As new details surface in the semi-truck accident case involving comedian Tracy Morgan last summer, the National Transportation Safety Board (NTSB) has determined that the driver of the truck was primarily to blame for the accident, which caused one fatality, numerous injuries, and left Morgan with a traumatic brain injury.
The most shocking news to emerge from the NTSB investigation is that the driver had been awake for more than 28 hours at the time of the crash. Reports state that he had driven 800 miles from his house in Georgia, then immediately started his shift in Denver, Colorado. The driver did not stop to sleep in between his 800-mile drive and the start of his shift.
NTSB Chairman Christopher Hart stated: “Hours-of-service rules cannot address what drivers do on their own time. This driver had been on duty 13½ hours of a 14-hour workday, but had been awake more than 28 hours at the time of the crash. Fatigue management programs can help.”
Call for Fatigue Management Programs
Although the NTSB has hours-of-service rules in place to limit the amount of time a commercial truck driver is on the road, these rules are often ignored by drivers as well as commercial carriers, who push their operators to bend and break the rules in favor of profits.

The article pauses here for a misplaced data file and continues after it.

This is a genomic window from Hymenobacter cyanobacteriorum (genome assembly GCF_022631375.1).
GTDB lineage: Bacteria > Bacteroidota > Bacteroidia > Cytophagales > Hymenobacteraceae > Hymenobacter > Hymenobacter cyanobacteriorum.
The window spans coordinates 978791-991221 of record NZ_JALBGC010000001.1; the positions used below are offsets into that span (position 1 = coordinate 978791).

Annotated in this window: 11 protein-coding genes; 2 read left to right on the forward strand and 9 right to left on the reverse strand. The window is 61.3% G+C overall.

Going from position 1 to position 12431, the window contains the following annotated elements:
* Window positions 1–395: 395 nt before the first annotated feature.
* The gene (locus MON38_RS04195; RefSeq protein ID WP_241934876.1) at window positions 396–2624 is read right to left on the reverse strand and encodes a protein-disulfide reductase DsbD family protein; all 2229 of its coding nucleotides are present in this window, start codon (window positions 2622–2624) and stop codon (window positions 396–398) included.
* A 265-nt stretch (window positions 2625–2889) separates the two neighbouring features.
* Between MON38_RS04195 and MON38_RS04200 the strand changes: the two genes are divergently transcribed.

One potentially good thing to emerge from the tragedy is a push for commercial carriers to implement meaningful changes and policies that encourage drivers to comply with hours-of-service rules. The NTSB suggested that “driver fatigue education” and fatigue management programs could go a long way toward educating operators about the dangers of driving on too little sleep. New York Senator Chuck Schumer has also called for greater monitoring of truck drivers by the U.S. Department of Transportation.
Georgia Personal Injury Lawyer
If you or a loved one has been injured in a semi-truck accident, you have important rights. Contact my office today at (912) 265-9811 to discuss your case.
This article has been prepared by J. Alan Welch Law for informational purposes only and does not, and is not intended to, constitute legal advice. The information is not provided in the course of an attorney-client relationship and is not intended to substitute for legal advice from an attorney licensed in your jurisdiction.